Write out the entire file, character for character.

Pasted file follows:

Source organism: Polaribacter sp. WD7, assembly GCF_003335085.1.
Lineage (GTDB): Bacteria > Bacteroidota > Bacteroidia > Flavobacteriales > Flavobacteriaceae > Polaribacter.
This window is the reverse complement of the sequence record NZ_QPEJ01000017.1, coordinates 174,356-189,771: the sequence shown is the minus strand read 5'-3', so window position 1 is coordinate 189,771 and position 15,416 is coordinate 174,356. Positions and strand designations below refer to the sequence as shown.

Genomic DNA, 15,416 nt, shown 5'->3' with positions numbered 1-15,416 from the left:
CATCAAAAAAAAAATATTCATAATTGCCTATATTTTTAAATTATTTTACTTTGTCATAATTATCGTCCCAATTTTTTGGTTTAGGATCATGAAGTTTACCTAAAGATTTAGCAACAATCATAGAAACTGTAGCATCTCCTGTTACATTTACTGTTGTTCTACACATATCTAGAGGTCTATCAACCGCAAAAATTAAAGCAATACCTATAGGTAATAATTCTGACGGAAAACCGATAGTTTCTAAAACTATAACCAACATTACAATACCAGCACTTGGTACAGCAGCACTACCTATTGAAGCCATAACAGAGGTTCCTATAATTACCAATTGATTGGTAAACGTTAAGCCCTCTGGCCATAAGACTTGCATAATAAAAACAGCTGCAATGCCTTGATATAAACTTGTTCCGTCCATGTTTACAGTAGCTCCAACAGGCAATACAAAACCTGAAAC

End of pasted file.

Source organism: Polaribacter sp. WD7, assembly GCF_003335085.1.
Lineage (GTDB): Bacteria > Bacteroidota > Bacteroidia > Flavobacteriales > Flavobacteriaceae > Polaribacter.
This window is the reverse complement of the sequence record NZ_QPEJ01000017.1, coordinates 174,356-189,771: the sequence shown is the minus strand read 5'-3', so window position 1 is coordinate 189,771 and position 15,416 is coordinate 174,356. Positions and strand designations below refer to the sequence as shown.

Genomic DNA, 15,416 nt, shown 5'->3' with positions numbered 1-15,416 from the left:
CATCAAAAAAAAAATATTCATAATTGCCTATATTTTTAAATTATTTTACTTTGTCATAATTATCGTCCCAATTTTTTGGTTTAGGATCATGAAGTTTACCTAAAGATTTAGCAACAATCATAGAAACTGTAGCATCTCCTGTTACATTTACTGTTGTTCTACACATATCTAGAGGTCTATCAACCGCAAAAATTAAAGCAATACCTATAGGTAATAATTCTGACGGAAAACCGATAGTTTCTAAAACTATAACCAACATTACAATACCAGCACTTGGTACAGCAGCACTACCTATTGAAGCCATAACAGAGGTTCCTATAATTACCAATTGATTGGTAAACGTTAAGCCCTCTGGCCATAAGACTTGCATAATAAAAACAGCTGCAATGCCTTGATATAAACTTGTTCCGTCCATGTTTACAGTAGCTCCAACAGGCAATACAAAACCTGAAAC